If you're concerned about Pixar's reputation, don't worry too much: the film will still make bank, and even Spielberg made Hook. Many people, myself included, didn't think Cars 2 was the best idea for a film, but it'll hopefully serve as a lesson learned for the studio. We all have to fail sometimes, and if you really think about, it could have been a whole lot worse. B-

The Movie List: Letters from Iwo Jima (2006)

Film: Letters from Iwo Jima
Director: Clint Eastwood
Oscar nominations: 4 (Best Picture; Best Director, Clint Eastwood; Best Sound Editing, Alan Robert Murray and Bub Asman*, Best Original Screenplay - screenplay by Iris Yamashita, story by Iris Yamashita & Paul Haggis)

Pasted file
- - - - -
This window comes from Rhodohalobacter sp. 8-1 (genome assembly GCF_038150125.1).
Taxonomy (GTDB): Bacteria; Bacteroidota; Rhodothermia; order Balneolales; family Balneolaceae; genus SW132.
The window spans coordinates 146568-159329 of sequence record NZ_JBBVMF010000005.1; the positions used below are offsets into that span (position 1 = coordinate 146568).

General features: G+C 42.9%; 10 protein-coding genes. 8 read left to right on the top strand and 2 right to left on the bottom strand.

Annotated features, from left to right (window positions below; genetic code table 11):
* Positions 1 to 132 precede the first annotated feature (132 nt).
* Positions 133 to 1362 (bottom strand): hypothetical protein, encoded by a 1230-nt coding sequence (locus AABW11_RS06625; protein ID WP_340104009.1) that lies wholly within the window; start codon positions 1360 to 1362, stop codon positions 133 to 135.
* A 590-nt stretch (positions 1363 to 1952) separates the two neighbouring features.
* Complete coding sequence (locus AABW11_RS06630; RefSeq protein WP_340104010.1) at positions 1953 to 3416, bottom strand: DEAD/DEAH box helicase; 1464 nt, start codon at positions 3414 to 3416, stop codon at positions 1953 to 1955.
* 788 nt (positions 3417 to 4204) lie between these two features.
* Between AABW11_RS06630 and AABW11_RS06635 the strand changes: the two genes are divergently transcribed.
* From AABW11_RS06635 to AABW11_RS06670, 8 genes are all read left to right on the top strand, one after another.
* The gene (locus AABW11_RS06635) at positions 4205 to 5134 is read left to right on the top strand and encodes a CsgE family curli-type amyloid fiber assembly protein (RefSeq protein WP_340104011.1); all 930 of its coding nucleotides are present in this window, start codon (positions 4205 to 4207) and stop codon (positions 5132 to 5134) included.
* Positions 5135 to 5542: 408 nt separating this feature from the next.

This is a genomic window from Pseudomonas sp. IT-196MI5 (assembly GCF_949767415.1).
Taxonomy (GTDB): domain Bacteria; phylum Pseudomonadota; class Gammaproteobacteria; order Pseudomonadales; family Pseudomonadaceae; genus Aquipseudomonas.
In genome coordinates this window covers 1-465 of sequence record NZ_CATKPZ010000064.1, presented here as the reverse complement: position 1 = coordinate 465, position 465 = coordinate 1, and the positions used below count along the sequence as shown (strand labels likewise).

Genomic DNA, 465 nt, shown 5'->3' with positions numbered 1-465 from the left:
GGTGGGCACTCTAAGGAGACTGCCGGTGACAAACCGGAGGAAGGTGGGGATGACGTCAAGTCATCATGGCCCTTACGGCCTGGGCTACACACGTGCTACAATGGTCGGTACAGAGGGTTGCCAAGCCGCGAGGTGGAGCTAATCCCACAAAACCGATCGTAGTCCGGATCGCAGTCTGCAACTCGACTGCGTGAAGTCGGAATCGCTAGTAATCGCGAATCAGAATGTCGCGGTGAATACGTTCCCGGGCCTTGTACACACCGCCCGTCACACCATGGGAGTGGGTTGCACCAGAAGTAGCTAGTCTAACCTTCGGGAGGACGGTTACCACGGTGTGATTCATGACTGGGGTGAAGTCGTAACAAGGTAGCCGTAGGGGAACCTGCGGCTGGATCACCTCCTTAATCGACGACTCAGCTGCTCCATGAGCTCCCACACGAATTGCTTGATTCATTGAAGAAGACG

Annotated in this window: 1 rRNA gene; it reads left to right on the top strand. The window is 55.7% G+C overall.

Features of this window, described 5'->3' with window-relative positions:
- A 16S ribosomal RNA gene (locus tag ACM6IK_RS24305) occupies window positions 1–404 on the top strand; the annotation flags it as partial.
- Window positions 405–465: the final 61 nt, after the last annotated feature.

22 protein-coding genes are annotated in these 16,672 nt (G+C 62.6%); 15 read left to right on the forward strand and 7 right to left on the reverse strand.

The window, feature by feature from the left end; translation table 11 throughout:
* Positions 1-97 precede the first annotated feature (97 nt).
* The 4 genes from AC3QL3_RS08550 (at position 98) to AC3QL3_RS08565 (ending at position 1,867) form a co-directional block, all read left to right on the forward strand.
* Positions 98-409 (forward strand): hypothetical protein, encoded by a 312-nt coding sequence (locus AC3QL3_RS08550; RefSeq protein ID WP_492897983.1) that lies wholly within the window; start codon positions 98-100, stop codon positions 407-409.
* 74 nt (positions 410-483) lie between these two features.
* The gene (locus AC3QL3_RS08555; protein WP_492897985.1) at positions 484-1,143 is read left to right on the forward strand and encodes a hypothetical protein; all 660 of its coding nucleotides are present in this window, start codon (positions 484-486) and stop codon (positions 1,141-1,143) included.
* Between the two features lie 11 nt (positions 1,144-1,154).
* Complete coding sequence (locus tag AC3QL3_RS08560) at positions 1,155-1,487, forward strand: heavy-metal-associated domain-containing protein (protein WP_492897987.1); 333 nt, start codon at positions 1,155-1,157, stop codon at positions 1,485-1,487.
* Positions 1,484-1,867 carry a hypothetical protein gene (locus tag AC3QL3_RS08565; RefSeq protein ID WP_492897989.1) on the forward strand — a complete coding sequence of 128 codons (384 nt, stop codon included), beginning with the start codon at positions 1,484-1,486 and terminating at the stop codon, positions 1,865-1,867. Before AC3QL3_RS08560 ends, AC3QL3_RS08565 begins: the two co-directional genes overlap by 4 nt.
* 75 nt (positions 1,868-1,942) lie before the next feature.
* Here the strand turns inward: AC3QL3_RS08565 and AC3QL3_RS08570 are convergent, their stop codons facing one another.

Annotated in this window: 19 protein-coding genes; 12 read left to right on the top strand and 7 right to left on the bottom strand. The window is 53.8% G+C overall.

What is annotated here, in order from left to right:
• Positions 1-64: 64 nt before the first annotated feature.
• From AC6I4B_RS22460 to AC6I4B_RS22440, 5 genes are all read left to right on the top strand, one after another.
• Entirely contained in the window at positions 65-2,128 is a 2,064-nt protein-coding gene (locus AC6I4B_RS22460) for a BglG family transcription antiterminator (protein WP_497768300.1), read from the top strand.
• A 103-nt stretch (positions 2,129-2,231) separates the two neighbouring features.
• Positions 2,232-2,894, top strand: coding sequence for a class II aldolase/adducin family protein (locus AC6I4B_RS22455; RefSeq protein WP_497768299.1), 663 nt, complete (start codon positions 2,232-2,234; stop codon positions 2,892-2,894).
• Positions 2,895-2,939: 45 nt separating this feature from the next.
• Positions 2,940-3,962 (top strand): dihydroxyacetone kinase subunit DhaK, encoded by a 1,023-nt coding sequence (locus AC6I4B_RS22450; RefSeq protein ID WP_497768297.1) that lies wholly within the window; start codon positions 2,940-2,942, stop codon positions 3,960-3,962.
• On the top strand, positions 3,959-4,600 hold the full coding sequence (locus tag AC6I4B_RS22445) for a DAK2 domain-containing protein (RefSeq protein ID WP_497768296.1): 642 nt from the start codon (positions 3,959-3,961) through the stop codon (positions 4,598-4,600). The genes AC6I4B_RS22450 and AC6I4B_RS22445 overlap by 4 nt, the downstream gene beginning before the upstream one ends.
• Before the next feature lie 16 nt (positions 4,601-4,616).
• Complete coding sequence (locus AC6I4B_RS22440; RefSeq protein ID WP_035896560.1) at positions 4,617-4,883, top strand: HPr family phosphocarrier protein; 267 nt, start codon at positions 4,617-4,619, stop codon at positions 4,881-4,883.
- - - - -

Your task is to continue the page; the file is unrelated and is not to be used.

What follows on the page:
*denotes win

Back in 2006, Clint Eastwood made a pair of movies about the Battle of Iwo Jima, the famed WWII battle that was considered a turning point in the war in the Pacific (Midway was arguably a more significant victory in terms of strategy, but Iwo Jima was a major morale boost). The first of these films to premiere was Flags of Our Fathers, detailing the group of American soldiers who hoisted the flag on top of Mount Suribachi in the now-famous photograph. The other, Letters from Iwo Jima, was a smaller film that told from the perspective of the Japanese, including commanding Lt. General Tadamichi Kuribayashi. One was intended to be a major Oscar contender, while the other would play the role of intriguing companion piece. However, the former wasn't supposed to be Letters from Iwo Jima; it ultimately makes sense, since Letters from Iwo Jima is the superior film and one of 2006's best.